Carver Department of Biomedical Engineering strives to lead pulmonary, respiratory disease research

The Roy J. Carver Charitable Trust’s $12 million grant will go toward the Carver Department of Biomedical Engineering’s research in pulmonary and respiratory diseases over the next eight years.

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Gaoyuan Pan

The Carver College of Medicine is pictured on April 4, 2018.

Kinsey Phipps, News Reporter

Over the course of the next eight years, the Carver Charitable Trust will partner with the Carver Biomedical Engineering Department, thanks to a $12 million grant. 

Researchers will develop new coursework, hire five new faculty members and around 20 graduate students, and research respiratory and pulmonary medicine, Professor Joseph Reinhardt said. 

“The Roy J. Carver Charitable Trust is an amazing organization, and we are absolutely delighted to partner with it in its quest to advance scientific knowledge and improve human health,” College of Engineering Dean Alec Scranton said in an email to The Daily Iowan. “This most recent gift will undoubtedly lead to groundbreaking advances and innovations and will position the Department of Biomedical Engineering as a global leader in improving the lives of countless people who suffer from respiratory and pulmonary disorders.”

RELATED: Biomedical Engineering receives $12 million for research and advancement

For the next five years, the department will hire a new faculty member each year and use funds from the Carver Charitable Trust to fund their research labs and projects. The department would like faculty who not only are on the cutting edge of lung-disease research, Reinhardt said, but also those who emphasize the connection between their research and education for students. 

Reinhardt hopes the grant attracts students, graduate students, and faculty members. The main goal, however, is changing the lives of those suffering from respiratory and pulmonary diseases.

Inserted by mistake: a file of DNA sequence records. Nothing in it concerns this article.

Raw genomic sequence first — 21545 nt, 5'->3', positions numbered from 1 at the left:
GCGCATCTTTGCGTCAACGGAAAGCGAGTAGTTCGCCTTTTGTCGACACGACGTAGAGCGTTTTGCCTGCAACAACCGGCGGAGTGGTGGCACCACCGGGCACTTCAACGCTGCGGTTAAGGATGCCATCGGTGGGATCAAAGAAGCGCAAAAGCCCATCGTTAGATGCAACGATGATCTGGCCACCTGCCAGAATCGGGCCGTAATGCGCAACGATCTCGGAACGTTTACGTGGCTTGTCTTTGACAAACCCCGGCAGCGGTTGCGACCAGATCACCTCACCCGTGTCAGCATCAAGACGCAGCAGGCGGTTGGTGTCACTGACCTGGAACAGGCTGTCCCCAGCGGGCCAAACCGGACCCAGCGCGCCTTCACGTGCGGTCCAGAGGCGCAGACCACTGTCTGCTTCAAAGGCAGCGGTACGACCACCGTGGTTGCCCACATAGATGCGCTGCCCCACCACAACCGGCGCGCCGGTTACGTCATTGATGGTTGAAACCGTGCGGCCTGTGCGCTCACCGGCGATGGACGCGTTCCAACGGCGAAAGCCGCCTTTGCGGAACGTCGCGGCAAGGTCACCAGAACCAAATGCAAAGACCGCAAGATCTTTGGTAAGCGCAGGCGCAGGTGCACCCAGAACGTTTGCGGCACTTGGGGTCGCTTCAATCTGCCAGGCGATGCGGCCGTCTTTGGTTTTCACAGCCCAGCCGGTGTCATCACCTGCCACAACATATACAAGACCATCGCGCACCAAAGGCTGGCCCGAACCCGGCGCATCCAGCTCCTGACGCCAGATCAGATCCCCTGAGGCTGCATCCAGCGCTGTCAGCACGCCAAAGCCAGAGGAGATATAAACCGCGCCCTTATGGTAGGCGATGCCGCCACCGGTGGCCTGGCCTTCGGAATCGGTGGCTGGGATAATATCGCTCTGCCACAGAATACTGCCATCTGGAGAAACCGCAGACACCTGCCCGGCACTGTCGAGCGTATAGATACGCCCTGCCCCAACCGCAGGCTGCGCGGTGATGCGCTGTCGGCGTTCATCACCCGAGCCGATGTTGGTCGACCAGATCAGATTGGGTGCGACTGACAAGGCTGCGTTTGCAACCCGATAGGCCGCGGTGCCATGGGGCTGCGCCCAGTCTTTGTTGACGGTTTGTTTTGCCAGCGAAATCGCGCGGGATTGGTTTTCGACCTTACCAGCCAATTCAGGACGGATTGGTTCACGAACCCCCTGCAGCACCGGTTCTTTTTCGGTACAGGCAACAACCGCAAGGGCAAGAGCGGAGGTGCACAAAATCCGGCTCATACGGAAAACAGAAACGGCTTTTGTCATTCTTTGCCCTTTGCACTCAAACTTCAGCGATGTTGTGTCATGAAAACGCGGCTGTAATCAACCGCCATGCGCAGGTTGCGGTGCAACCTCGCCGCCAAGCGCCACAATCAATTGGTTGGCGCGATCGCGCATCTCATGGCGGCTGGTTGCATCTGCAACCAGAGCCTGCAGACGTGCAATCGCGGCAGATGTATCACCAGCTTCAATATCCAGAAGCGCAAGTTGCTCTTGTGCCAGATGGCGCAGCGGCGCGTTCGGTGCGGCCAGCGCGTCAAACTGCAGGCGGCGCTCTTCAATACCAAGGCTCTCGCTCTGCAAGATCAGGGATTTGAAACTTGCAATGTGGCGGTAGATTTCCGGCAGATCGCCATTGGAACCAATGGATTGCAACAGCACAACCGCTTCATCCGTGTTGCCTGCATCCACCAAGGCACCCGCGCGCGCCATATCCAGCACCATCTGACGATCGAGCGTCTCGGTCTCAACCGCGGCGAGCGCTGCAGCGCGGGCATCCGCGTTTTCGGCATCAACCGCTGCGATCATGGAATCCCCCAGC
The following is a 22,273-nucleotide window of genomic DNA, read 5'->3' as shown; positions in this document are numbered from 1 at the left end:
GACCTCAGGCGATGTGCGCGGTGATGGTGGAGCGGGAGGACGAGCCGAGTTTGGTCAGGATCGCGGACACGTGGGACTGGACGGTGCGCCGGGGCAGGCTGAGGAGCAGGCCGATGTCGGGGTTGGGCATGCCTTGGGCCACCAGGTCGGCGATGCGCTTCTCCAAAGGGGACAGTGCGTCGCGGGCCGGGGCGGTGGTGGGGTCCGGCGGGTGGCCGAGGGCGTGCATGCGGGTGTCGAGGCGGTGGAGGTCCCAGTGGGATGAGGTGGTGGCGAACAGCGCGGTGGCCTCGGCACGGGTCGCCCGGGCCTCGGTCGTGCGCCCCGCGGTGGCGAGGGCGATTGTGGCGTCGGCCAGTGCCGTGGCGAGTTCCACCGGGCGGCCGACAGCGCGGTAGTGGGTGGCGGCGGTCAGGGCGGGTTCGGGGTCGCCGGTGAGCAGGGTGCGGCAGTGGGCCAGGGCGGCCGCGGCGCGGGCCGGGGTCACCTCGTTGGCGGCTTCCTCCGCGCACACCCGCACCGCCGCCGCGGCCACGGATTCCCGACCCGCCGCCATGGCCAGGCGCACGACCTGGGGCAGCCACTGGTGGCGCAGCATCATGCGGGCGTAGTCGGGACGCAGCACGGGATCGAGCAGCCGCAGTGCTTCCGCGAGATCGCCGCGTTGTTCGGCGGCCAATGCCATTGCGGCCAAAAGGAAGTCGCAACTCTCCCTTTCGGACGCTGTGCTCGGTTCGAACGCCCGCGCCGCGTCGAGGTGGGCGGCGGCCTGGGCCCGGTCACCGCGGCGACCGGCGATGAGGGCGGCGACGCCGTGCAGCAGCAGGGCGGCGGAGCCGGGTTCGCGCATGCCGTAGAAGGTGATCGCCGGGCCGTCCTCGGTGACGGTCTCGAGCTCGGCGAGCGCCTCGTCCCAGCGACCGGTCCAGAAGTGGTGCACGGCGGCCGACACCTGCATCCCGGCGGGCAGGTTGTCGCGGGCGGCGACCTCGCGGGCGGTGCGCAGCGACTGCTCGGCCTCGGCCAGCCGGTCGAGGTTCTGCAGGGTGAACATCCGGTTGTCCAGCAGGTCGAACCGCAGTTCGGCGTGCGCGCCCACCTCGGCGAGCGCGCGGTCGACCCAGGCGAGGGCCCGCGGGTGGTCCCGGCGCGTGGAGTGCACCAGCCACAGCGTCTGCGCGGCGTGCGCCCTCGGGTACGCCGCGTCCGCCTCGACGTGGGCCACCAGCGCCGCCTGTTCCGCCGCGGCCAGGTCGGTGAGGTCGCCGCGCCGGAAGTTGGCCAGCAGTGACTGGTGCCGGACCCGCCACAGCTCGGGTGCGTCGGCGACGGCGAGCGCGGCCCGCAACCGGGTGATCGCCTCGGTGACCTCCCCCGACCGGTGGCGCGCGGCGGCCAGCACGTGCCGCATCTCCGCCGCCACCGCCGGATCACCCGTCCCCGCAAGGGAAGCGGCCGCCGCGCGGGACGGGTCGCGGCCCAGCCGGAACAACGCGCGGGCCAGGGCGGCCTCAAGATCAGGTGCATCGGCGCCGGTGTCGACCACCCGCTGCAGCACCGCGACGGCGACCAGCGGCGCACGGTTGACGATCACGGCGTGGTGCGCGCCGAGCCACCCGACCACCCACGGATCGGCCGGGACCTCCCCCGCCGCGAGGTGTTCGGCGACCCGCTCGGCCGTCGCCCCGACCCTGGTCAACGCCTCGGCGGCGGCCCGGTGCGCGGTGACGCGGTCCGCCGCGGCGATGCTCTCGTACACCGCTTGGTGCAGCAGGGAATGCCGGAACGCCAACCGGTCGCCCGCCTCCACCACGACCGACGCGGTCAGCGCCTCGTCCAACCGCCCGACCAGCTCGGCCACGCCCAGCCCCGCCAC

The Carver Charitable Trust has assisted in funding projects totaling $3 million for the Biomedical Engineering Department in the last 15 to 20 years, trust Executive Administrator Troy Ross said. 

You develop a relationship as these projects are funded over the years, and the trust became familiar with what was happening in that department.”

— Troy Ross, executive administrator

Because of the long relationship between the two, the trust quite willing to grant the money to the department after officials proposed the research effort, Ross said. 

“You develop a relationship as these projects are funded over the years, and the trust became familiar with what was happening in that department,” Ross said. “When we were approached, we were familiar with the programmatic goals. 

“With that foundation in place, the Carver Trust felt there was an opportunity for a unique investment here, and the right people were in place to make [the research] happen.”

The Carver Trust awarded the department a $12 million grant to be dispersed over the course of eight years. With the large grant coinciding with the $3 million given over the last two decades, the department proposed a name change in November, Ross said. 

The newly renamed Carver Biomedical Engineering Department hope the grant will aid it in groundbreaking research and make the UI a leading name in respiratory and pulmonary medicine, Reinhardt said. 

The new faculty and graduate students and the biomedical engineering curriculum will focus on medical devices, drug development, new materials, biomechanics related to the lung-disease medicine, he said. Lung disease is the third-leading cause of death in the U.S., he noted.

“We had thrown a number of ideas around, and [pulmonary and respiratory research] was the one that seemed to get the most traction; we explored that more deeply. We needed to convince [the Carver Trust] that this is a significant area that they should invest in,” Reinhardt said. 

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